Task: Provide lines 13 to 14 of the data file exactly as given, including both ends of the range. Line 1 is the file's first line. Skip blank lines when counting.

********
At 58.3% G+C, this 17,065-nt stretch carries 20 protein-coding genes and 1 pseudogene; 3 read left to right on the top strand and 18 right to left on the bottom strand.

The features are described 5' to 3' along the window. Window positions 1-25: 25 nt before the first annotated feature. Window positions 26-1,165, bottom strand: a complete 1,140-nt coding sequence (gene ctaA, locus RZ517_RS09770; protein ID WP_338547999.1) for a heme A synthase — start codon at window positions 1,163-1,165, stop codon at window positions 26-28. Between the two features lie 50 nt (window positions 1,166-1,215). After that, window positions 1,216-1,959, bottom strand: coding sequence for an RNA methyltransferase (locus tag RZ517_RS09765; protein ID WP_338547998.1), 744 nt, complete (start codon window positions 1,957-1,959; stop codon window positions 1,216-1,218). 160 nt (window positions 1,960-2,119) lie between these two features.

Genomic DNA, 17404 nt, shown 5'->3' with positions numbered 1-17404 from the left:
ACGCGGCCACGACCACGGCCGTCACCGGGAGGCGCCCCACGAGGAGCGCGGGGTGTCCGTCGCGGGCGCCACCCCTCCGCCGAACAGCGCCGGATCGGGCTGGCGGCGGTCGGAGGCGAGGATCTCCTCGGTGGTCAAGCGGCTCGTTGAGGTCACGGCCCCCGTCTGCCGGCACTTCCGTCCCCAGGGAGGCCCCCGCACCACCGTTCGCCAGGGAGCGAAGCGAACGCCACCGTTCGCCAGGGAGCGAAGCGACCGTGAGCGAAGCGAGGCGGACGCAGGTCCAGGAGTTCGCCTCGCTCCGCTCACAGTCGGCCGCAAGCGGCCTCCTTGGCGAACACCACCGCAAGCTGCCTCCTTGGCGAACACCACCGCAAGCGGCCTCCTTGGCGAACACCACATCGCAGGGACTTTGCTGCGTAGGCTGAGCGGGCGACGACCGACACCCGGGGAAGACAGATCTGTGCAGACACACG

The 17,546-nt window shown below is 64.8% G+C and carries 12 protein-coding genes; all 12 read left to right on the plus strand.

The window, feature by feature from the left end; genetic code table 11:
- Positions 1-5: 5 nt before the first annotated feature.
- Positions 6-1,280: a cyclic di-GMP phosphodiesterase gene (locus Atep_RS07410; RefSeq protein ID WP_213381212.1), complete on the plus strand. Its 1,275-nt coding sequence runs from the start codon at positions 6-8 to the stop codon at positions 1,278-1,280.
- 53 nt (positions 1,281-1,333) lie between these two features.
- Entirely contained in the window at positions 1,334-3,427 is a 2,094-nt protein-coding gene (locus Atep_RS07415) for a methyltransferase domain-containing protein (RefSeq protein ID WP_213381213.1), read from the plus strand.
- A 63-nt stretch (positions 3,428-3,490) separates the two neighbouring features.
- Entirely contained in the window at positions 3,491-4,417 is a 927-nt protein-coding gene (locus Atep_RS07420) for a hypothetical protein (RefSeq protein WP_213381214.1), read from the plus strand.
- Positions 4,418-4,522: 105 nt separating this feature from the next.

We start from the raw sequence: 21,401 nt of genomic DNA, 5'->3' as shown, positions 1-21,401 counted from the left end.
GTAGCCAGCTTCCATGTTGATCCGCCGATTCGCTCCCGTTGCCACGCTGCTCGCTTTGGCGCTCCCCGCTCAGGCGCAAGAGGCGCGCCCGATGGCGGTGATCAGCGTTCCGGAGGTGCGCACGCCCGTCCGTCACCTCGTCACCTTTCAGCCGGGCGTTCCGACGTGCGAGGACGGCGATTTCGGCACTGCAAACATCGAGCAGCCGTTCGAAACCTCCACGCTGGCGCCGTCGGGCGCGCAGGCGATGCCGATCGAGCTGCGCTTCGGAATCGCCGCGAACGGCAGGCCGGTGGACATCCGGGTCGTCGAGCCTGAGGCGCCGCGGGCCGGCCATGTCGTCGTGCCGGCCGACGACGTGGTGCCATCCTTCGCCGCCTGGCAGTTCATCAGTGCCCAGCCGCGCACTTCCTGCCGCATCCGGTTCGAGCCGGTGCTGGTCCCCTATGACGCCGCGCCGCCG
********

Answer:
- Positions 4,418-4,522: 105 nt separating this feature from the next.

We start from the raw sequence: 21,401 nt of genomic DNA, 5'->3' as shown, positions 1-21,401 counted from the left end.